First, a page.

Monday, October 30, 2006

Canoeing Quote of the Day:

"Campsites are punctuation marks for a voyageur, signifying the end of the day . I may forget portages, rapids, and lakes, which merge into a bevulous montage of country traveled over, but there are some campsites that stand out vividly in my mind as special places to be remembered."

Sigurd F. Olson, Of Time and Place

Monday, October 23, 2006

Portaging = Pain

Let's face it. As Gerry and I learned last year, portaging really hurts. Whether you are carrying over from one lake to another or avoiding nasty rapids, each trail has some painful characteristic: slippery rocks, steep inclines, but-infested hollows, shoe sucking mud and wrong turns.

So why do it? Well it's one of those necessary evils that comes with canoe tripping. That brief moment of pain is the only thing standing in your way of absolute solitude. In the end, the moment you spot that bit of blue peaking through the thick canopy of green, and realize that you're alone in this wonderful place, it all becomes worth the price.

Quote of the Day:

"I always think rating rapids is sort of a silly thing, because if you tip
over in one, that's a five to you."

Robert Perkins, Talking to Angels

Friday, October 20, 2006

Our next Must Have: Clamp-on Yoke Pads

One of the things that came out of the post mortem after CC 2006 was that we wanted to make the canoe carries more comfortable. The distance of the portages was never a problem, but the pain from the yoke digging into our necks was and this was one of the big things we wanted to correct before CC 2007.

The solution was a basic yoke pad. Now my first thought was to buy one that was flat and would match the curves in the yoke, but these seemed nothing more then a piece of foam and we wanted something better.

After refining my google searches I stumbled across this canoe accessories site and knew that this was exactly what we have been looking for!

This is a sling type yoke pad (sold in pairs) that bolt on to the yoke and rest between your shoulder and neck. It is designed to wrap around the shoulder, spreading out the weight load over a much larger area, avoiding the painfull pressure points associated with an unpadded wood yoke.

Availablle in original or thick padding sizes, after discussing it with Gerry we decided to go with the original, as the thick looks like you would have to give up some balance for comfort.

The bolt on original size pad are $50 US/ pair....but will be worth there weight in gold next year if they are even half as good as they look.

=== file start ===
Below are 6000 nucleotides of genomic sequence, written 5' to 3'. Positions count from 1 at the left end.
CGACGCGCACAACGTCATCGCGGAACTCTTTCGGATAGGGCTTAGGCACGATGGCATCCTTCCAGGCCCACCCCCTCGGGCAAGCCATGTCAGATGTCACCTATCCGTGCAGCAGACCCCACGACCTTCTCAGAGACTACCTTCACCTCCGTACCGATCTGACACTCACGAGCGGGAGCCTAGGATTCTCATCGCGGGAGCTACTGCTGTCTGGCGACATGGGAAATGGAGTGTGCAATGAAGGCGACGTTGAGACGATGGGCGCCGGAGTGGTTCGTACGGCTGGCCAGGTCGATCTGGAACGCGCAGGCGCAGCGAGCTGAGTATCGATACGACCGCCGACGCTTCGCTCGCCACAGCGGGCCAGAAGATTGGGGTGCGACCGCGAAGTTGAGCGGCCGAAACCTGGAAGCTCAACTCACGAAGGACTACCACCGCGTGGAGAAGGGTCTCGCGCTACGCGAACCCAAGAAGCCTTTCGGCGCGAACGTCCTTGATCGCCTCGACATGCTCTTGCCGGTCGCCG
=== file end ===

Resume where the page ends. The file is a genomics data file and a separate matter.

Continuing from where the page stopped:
Required Reading" The HAPPY Camper", by Kevin Callan

I read this book earlier this year and decided to take it out of the library again while there with the kids last weekend. I can not believe I had not posted this book here before, but for anyone that has not read it....get it! It is brimming with the stories, experiences and hands on how to's that only decades of experience can teach. All of this combined with Kevins humor make this by far the best book I have read on canoe trips to date.

Rating: 5 canoes (A Must have)

Full Review:

The Happy Camper and Essential Guide to Life in the Outdoors, by Kevin Callan

The Happy Camper is a comprehensive, heavily illustrated, highly entertaining compendium of basic wilderness instruction and well-tested campsite advice. One of North America's top canoeing and outdoors experts, Kevin Callan explains how to get the most from your camping experience--no matter where you pitch your tent, what you forgot to pack or what the weather.

Step-by-step, the book shows:

  • How to plan a trip for a day or even a few weeks
  • How to pack only what is needed
  • Choosing the perfect campsite
  • Using maps and compasses
  • Camp cooking
  • Camping with dogs and kids
  • Canoe and kayak camping
  • Cold-weather camping
  • How to beat the bugs, stake a tent, build a fire, ward off unwanted wildlife, paddle a canoe and much more.

Wednesday, October 04, 2006

"How far did you travel?"

The quote below can be found HERE and although it is a little long, in my opinion...this is why we love Algonquin...

Looking up, I saw another canoe approaching the
landing near where I had dropped my borrowed Duluth sack and "loose" gear. I was
stretching my body and mind before the paddle back to the links with the "other
world". Lost in thought, feeling the excitement of nearly completing my first
solo wilderness canoe trip, I don't remember my answer.

I know now that I had traveled "farther" than at any other time in my life
but not because of the distance paddled and walked. While planning this trip I
must admit that the measurement of distance using rubber bands, string and a map
wheel was almost ritualistic. Yet by the time I reached that landing on my last
day, I no longer measured distance in miles or portage trails over which I had
to carry my canoe and gear from lake to lake or around rapids too difficult to

Each of us face life that is somehow defined for us by others or by other
factors. Sometimes those definitions are enhancements while at other times we
find ourselves confused by the ideas or limiting framework which others provide.
We often get drawn into a pace or a way of life which is detrimental to life
itself. Much of life for western society has become a rush. At times it is a
headlong rush toward an unclear horizon which shrouds any goal which may have
been seen at one time.

While navigating white water stretches it often is necessary to position the
canoe with a "back ferry" or by paddling in such a way as to force the canoe to
go slower than the current. At times the proper positioning of the canoe is a
matter of determining to not give in to the urge to "rush" with the current.
When asked what was the most important piece of advice he could give,
mountaineer and wilderness preservation advocate Harvey Manning responded, "Slow